Condo deconversions rise and fall
During the latter portion of the decade, savvy investors wary of development opted to deconvert Chicago condo buildings into apartment buildings. Dollar volume tripled yearly since 2016, but the market was already slowing when the City Council passed legislation in September requiring buyers to convince 85 percent of a building’s owners to approve. A number of deals crossed the finish line before the new law went into effect, though overall activity is expected to slow dramatically in 2020.
Trump Inc., retail edition
It may be one of the most successful condo buildings in city history, but Trump Tower Chicago is also the biggest retail flop in city history.
The 70,000-square-foot failure is an outlier in Chicago’s competitive retail market, where no comparable space has languished on the market for nearly this long. Over the years, the Trump Organization has cycled through multiple leasing agents without success. Last year, the Trump name was even removed from marketing materials. And then added back again. Last summer, Donald Trump Jr. paid a visit to the property to kickstart leasing activity. In late November, the Trump Organization hired Cushman & Wakefield to take over leasing. The previous agents spoke with at least 77 potential tenants without success.
No presidential seal of approval at Obama Center
New plans were revealed for Barack Obama’s $500 million Presidential Center, but construction still hasn’t gotten off the ground. Not even close. The project is still reportedly held up by federal reviews. That hasn’t stopped interested real estate investors, with brokers telling TRD that some are betting that the promise of the 19-acre presidential center will attract renters.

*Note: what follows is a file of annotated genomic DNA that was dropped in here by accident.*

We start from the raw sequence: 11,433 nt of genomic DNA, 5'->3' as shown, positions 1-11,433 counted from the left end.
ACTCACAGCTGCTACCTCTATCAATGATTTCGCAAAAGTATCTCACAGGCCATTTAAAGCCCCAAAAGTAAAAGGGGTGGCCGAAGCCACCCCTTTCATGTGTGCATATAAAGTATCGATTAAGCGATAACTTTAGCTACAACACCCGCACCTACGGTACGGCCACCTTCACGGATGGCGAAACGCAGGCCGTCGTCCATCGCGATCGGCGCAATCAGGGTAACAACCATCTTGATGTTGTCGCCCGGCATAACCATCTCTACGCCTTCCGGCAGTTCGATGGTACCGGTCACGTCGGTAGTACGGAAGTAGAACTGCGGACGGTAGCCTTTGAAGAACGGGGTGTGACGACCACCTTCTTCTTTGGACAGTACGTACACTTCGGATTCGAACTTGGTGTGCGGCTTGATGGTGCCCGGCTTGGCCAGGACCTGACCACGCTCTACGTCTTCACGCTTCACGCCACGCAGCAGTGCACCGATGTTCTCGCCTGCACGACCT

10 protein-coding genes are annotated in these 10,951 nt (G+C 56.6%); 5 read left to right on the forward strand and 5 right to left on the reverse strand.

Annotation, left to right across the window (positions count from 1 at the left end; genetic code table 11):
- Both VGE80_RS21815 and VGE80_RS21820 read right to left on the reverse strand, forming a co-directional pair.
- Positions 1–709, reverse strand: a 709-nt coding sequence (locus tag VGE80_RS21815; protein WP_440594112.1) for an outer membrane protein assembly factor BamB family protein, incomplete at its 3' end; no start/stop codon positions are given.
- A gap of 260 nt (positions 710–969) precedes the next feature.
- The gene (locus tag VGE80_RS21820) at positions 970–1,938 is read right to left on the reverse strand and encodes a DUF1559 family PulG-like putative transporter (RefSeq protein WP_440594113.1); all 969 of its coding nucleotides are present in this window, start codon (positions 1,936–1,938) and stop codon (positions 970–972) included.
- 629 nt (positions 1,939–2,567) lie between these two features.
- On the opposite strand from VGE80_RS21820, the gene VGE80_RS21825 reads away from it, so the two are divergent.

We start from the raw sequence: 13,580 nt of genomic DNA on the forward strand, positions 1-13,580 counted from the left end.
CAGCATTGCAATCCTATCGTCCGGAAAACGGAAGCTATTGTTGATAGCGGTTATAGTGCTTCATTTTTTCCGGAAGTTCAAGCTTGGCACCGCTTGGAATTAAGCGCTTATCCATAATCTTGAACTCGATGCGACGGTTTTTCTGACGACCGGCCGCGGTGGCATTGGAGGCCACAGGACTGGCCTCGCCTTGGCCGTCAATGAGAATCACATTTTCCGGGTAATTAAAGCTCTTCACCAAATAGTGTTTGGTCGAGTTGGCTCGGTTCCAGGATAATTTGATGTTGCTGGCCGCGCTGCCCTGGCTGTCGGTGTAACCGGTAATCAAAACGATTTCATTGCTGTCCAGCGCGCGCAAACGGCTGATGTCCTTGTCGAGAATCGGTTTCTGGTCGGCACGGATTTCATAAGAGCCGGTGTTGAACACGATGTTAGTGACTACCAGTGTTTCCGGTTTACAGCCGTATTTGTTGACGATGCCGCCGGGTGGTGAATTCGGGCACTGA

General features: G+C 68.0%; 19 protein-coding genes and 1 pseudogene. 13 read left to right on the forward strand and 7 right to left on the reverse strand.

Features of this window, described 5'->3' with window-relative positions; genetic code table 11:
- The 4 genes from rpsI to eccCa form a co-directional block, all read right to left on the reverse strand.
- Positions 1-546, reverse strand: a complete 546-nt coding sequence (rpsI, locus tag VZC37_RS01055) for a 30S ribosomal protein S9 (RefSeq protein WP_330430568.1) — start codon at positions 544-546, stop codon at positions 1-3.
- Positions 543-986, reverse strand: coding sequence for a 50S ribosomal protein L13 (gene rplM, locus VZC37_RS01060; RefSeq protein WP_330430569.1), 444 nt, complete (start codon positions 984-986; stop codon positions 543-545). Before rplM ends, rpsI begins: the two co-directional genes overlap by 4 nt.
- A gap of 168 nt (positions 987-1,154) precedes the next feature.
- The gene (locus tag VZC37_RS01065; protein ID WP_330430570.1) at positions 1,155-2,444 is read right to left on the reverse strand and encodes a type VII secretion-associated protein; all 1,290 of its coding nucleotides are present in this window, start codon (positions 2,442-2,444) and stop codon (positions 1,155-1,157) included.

Megaprojects march on
While 2018 was arguably the year of the megaproject, several developers got critical approvals in 2019. One of Chicago’s most active developers, Sterling Bay, locked down a $1.3 billion tax subsidy for its massive Lincoln Yards project in the waning hours of Rahm Emanuel’s administration. Related Midwest, which began the first phase of The78 megaproject in June, received a $1.1 billion tax-increment financing plan in April. Even the $20 billion One Central development, which has been stalled for years, got a last-minute extension on applying for federal funding. There are currently 13 megaprojects in the works in the city.
In 2019, Related also received approval for its two-tower, 1.6 million-square-foot project on North Lake Shore Drive, the site of the failed Chicago Spire development proposal; as well as its 18-story office building at West Randolph Street.